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Rhizome Today is an experiment in ephemeral blogging: posts written and published each morning, and unpublished within a day. The latest post can always be found at http://www.rhizome.org/today.

After some discussion about the best way to wrap up each month's posts, we've decided to publish a list of topics and people covered on Today during the preceding month. Here is the index for Rhizome Today in August, 2014. 

Topics

  • Amazon (8-Aug, 11-Aug, 26-Aug)
  • ARE.NA (20-Aug)

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The Possibilities and Pitfalls of the Video Game Exhibition

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MINECRAFT (2011). Installation view, "Indie Essentials: 25 Must-Play Video Games" co-presented by Museum of the Moving Image and IndieCade. Photo: Ben Helmer.

I woke up early on an overcast and windy morning in January and caught the M train up to Astoria to spend the morning playing video games at the Museum of Moving Image. The current exhibition, co-organized by Jason Eppink and Indiecade—an international festival of indie games—is entitled "Indie Essentials," and is home to 25 ready-to-play titles on various platforms. The diverse selection of titles on view were installed with a keen attention to detail, and the exhibition was carefully structured. However, as I walked around the space and played nearly every title on display (or at least every single-player title), a question kept nagging at me: do video games belong in the museum?

This is not to say that I agree with the short-sighted, yet fascinatingly stringent, argument presented by Roger Ebert that video games cannot be art. Rather, "Indie Essentials" posed as an interesting example for the ways in which the museum as a site seems unfit to house this kind of media. This is not the fault of the Moving Image, or the organizers of the exhibition, by any means. The exhibition elegantly exhibited the works, providing ample space for players and viewers. But I'd argue that some of the experience of playing these games gets lost when presented in public space.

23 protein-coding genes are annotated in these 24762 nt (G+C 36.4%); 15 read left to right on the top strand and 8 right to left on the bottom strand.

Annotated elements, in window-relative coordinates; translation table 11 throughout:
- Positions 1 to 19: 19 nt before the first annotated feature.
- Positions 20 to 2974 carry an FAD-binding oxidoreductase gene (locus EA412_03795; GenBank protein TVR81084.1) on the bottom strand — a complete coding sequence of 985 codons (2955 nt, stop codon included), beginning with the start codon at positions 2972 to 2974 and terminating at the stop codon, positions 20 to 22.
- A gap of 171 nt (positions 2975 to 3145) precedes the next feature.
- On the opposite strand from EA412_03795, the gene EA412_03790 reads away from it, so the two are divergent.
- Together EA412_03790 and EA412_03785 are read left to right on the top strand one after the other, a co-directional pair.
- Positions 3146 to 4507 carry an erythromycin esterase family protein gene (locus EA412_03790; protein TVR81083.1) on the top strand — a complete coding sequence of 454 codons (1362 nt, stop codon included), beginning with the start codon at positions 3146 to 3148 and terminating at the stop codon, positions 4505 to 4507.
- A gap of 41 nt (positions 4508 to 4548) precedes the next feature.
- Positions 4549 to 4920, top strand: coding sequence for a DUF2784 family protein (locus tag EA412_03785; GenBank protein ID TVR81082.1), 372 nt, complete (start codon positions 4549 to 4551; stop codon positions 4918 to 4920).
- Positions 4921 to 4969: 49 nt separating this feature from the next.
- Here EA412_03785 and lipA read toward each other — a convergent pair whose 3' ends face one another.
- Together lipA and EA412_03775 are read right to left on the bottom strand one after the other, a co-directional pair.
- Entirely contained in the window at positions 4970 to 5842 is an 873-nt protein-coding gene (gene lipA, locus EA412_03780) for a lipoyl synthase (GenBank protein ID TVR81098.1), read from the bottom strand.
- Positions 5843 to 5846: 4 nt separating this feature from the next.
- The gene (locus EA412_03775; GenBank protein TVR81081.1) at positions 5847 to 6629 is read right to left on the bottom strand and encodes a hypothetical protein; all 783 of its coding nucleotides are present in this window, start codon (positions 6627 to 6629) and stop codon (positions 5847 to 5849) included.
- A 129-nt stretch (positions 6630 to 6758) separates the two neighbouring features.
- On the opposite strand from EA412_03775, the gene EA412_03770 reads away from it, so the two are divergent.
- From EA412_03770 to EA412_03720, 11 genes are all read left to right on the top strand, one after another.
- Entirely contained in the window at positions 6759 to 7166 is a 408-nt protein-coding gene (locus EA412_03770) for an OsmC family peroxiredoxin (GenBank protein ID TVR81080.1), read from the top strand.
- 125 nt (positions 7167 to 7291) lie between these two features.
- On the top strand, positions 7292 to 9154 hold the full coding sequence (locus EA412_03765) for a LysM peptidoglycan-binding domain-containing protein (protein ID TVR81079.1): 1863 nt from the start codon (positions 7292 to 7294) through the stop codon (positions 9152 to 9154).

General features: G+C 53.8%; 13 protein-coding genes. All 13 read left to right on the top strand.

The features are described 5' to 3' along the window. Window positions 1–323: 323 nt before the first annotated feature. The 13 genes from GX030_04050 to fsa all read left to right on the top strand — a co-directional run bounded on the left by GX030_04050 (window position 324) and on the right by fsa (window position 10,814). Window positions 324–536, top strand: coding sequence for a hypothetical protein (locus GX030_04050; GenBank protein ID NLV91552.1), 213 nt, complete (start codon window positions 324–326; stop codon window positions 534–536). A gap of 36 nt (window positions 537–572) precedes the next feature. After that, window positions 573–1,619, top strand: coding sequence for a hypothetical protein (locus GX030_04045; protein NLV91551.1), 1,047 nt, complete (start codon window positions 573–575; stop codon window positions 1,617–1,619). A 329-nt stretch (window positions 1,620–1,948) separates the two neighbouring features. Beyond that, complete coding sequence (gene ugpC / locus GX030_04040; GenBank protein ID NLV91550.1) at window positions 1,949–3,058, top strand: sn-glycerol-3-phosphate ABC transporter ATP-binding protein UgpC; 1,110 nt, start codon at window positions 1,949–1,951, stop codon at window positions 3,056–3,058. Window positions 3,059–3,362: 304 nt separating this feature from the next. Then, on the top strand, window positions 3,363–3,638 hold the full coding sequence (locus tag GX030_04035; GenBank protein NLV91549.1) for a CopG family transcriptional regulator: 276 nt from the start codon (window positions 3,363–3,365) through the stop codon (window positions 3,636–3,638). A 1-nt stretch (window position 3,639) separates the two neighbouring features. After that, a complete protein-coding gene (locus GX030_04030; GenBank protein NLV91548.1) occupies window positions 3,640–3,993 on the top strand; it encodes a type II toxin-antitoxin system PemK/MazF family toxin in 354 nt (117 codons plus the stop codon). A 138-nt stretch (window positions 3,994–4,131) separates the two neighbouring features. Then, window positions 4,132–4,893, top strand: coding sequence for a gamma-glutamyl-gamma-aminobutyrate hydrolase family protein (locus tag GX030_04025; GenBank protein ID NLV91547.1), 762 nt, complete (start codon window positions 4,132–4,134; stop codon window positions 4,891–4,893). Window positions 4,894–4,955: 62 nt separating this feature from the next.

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Lingering Patience

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Jon Rafman, A Man Digging (2013), Single channel HD video

Jon Rafman uses the intricate tableaux of Rockstar Games' Max Payne 3 as cinematic source material for his new machinima work, A Man Digging (2013). In this meandering and Robbe-Grillet inflected narrative, Rafman ruminates on the simulated sunbeams glinting through favela windows within the game, a melancholy sunrise in a deserted subway car, a heavy fog over a slate grey harbor. He can only do so, however, after killing every character—whether enemy or bystander—in the scene. In this way, Rafman makes visible the tension between the game as object of contemplation and the game as a continuous stream of connected events.

Although many makers outside of the industry have used video games as source material—Peggy Ahwesh, JODI, Eva and Franco Mattes, and Phil Solomon, to name a few—A Man Digging highlights a particularly frustrating issue in contemporary game design: namely, a pushy Artificial Intelligence system that goads the player into constantly responding to the checkpoints, achievements, and goals that are all in the service of what tends to be called a game's "narrative." Although these events don't necessarily develop plot or characters, they are seen as central components of driving (or forcing) the player toward a sense of completion and finality that can only be accomplished through linear gameplay. As a result of this insistent narrative-centric design, players are prevented from exploring the potential for triple-A games to take on the unique, interactive potential to create contemplative and self-reflective video game environments.

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Prosthetic Knowledge Picks: The Gaming Canvas

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Brent Watanabe, for(){};(2013). Projection-mapped video game on canvas.

A collection of items from the Prosthetic Knowledge Tumblr archive and around the Web, taking a brief look at creative works that bring gaming literacy to the canvas plane.